Some solutions try to offer an “agent-less” experience by asking the user to go to a website to view a sensitive document so that they don’t have to install software on their computers. This can work for the rare top-secret document, however, most organizations have a lot confidential files and email that need to be protected day-to-day. Asking users to authenticate to a website multiple times a day to view sensitive emails, documents and images is a poor experience.

The best data protection solutions are agent-less and native, meaning they require no software to be installed on the user’s machine, but allow users to continue using their native applications like Microsoft Word, Outlook and Gmail to view common data formats like email and office documents.

No Extra Steps, Warnings or Errors

Most data protection requires the user to take action each time they want to protect a document. It can also prompt the user with warnings and errors. This can be highly frustrating.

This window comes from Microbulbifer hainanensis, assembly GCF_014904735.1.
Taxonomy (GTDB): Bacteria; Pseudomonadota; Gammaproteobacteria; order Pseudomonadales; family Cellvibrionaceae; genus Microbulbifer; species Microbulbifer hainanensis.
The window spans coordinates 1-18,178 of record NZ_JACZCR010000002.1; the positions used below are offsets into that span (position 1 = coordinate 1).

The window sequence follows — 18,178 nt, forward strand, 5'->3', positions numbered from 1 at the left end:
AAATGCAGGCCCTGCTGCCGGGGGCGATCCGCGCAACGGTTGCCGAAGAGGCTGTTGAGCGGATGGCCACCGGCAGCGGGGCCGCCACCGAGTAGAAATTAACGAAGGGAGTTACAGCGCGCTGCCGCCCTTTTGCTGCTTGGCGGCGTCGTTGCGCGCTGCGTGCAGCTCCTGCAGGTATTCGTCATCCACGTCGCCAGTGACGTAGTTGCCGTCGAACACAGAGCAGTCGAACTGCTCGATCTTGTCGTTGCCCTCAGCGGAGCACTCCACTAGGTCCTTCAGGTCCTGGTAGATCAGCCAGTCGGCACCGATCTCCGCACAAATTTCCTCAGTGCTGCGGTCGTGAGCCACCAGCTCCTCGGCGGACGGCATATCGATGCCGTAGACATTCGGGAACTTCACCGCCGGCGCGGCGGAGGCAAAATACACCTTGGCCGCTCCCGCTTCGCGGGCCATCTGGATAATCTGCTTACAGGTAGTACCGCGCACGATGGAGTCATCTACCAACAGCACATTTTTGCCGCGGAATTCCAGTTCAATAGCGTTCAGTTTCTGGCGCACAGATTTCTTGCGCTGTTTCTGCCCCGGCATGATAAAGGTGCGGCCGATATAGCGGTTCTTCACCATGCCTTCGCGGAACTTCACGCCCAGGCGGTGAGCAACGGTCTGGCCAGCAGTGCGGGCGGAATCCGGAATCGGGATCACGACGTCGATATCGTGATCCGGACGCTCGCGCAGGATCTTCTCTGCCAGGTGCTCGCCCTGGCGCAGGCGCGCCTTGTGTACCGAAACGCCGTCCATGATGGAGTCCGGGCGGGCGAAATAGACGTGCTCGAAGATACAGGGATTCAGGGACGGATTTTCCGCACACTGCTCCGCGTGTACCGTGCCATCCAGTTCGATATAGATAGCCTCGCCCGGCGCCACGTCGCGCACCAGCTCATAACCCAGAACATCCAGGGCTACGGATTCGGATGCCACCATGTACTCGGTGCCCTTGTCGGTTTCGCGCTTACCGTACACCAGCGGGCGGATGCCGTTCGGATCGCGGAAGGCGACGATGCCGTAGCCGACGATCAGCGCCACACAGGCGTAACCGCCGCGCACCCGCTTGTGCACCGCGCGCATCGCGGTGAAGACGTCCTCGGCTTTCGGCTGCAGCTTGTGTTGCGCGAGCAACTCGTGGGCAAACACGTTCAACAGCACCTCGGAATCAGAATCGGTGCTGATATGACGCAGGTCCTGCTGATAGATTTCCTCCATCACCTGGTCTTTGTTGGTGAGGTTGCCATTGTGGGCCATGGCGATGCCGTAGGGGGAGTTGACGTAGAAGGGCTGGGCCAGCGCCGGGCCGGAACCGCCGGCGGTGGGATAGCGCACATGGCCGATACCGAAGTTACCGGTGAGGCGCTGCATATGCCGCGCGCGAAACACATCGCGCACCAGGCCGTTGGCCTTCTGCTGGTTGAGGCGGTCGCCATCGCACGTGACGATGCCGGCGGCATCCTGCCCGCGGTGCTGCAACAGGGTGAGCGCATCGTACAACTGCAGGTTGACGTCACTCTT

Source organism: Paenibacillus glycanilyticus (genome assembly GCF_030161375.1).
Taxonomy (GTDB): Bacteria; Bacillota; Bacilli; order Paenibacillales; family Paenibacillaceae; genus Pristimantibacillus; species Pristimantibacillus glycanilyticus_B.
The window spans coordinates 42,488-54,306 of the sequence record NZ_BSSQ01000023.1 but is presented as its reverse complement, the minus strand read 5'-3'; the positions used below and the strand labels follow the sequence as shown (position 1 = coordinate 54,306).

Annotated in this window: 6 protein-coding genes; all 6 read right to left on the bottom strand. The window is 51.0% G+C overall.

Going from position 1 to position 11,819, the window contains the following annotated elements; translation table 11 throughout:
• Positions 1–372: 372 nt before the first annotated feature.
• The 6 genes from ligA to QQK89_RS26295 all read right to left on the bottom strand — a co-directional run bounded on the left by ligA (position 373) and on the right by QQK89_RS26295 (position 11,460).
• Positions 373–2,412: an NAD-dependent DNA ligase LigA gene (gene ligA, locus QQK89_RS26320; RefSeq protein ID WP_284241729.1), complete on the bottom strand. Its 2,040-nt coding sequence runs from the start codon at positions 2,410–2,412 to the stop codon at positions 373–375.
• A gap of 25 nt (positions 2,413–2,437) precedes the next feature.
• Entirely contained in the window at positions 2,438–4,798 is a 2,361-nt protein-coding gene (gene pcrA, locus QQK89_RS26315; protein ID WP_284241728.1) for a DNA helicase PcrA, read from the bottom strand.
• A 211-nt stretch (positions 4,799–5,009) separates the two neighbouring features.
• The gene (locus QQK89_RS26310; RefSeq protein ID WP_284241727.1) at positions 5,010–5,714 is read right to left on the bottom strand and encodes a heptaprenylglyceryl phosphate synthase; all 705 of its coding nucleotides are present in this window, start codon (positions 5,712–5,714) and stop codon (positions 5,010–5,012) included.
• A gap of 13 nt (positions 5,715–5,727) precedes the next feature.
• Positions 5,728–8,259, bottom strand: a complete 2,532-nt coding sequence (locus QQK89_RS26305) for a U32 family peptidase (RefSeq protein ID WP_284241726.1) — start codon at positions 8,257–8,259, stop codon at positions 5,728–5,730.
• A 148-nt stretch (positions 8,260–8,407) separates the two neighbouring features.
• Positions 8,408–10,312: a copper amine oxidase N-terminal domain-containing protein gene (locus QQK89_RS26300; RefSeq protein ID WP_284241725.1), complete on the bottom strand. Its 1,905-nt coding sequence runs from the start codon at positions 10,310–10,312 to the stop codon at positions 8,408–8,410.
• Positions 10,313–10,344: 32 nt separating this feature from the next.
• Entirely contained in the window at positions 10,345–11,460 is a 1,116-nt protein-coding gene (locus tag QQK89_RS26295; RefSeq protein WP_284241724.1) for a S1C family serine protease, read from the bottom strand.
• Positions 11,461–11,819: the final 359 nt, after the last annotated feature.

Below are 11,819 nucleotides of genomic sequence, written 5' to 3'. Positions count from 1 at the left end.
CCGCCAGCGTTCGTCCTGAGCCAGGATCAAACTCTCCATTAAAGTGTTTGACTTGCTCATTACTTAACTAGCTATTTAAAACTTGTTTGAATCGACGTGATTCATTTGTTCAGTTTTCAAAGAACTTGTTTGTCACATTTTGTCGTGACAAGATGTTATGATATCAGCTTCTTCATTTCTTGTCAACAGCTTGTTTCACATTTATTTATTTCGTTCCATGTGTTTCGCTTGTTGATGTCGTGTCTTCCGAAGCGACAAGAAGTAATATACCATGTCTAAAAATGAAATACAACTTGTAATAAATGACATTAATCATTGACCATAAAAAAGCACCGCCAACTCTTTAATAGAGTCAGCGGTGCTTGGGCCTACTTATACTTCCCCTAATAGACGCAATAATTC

Consider the scenario where the user is in a hurry to send an important document. Just as they attempt to send it, they are prompted with a warning, such as: “Cannot send. This violates the security protocol, please take corrective action.” Or, “Would you like to encrypt this document? If so please select if you would prefer AES128 or AES256 encryption.” (Most users won’t know what AES256 is or whether they should encrypt. So, they’ll probably decline to encrypt for fear of slowing down their work.)